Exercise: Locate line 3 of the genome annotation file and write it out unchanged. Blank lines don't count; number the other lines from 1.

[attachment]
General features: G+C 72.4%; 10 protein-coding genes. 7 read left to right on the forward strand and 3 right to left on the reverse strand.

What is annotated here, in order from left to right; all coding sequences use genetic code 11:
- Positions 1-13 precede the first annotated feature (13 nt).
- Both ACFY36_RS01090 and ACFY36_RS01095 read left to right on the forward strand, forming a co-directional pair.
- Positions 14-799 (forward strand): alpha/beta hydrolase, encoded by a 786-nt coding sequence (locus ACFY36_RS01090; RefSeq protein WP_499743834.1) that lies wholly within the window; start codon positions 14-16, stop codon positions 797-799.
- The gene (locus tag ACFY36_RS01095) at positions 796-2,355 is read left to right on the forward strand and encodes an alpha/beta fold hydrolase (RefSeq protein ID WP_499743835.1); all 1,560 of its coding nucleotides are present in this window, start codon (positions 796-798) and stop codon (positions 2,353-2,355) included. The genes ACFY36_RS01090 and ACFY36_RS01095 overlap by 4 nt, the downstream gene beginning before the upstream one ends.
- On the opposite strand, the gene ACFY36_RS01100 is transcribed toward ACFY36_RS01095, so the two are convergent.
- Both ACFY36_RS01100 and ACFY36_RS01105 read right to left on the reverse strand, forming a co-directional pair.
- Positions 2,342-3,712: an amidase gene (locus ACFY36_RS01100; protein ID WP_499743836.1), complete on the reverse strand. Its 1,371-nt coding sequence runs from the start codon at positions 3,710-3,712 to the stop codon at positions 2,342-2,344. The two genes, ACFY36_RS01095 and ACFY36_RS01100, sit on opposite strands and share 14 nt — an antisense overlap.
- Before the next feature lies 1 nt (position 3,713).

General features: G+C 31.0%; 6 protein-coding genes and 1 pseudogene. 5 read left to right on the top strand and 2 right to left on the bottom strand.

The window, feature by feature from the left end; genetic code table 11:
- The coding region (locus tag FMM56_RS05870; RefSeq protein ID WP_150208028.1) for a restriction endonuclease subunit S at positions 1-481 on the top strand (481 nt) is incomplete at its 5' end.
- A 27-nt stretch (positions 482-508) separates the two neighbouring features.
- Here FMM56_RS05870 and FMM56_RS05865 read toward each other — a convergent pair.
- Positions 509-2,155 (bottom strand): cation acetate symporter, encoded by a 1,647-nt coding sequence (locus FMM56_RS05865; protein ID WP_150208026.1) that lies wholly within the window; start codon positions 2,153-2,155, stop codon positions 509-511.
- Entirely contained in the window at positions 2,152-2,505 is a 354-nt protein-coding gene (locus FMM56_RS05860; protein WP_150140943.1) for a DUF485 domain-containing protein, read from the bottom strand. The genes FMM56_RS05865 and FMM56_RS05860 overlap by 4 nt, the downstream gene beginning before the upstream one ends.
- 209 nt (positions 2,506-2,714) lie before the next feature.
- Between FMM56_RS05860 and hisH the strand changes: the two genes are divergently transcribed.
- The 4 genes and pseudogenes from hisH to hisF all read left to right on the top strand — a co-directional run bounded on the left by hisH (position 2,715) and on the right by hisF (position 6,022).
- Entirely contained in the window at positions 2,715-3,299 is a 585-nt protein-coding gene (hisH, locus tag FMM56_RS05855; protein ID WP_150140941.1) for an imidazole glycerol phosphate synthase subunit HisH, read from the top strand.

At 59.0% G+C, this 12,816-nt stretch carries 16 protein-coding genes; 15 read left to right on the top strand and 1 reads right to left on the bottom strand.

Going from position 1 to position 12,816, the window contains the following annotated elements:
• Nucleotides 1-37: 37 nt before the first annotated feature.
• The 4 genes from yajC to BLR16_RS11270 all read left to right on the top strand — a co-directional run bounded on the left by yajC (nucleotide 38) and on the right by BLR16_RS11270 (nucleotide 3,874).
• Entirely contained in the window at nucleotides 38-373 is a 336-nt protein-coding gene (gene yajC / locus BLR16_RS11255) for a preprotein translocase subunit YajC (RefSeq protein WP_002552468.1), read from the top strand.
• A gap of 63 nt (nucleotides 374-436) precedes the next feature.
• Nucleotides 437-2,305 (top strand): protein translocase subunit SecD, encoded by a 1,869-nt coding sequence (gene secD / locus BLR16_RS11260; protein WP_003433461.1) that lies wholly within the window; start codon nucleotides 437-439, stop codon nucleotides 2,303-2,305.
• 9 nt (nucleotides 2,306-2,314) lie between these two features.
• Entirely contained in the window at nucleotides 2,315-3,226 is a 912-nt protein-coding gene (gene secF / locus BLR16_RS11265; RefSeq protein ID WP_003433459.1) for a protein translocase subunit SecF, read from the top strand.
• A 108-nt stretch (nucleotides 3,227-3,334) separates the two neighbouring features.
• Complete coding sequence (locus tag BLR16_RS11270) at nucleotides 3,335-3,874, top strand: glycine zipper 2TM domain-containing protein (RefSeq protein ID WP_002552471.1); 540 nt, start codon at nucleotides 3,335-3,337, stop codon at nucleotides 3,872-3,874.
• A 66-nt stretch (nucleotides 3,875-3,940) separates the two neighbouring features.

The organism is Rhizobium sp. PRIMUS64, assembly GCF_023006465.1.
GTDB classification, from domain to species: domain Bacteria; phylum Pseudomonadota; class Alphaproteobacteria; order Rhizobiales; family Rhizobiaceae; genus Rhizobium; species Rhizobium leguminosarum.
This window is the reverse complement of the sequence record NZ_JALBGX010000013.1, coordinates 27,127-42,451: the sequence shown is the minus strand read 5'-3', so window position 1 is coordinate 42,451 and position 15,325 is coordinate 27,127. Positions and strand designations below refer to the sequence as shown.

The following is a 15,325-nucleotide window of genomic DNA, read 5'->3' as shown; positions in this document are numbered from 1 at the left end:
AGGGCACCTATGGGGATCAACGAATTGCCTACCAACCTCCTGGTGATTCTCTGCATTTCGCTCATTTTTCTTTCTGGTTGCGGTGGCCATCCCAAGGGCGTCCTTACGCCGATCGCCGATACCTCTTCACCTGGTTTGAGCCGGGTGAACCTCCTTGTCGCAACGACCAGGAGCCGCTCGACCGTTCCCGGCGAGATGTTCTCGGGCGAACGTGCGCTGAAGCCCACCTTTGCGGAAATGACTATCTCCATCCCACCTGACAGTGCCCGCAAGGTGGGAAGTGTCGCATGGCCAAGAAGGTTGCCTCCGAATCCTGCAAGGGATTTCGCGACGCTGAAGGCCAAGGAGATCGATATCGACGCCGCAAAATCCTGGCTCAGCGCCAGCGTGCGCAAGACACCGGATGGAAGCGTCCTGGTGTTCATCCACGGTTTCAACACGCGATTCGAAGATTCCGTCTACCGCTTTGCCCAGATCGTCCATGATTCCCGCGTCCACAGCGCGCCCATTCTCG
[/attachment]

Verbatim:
- Positions 1-13 precede the first annotated feature (13 nt).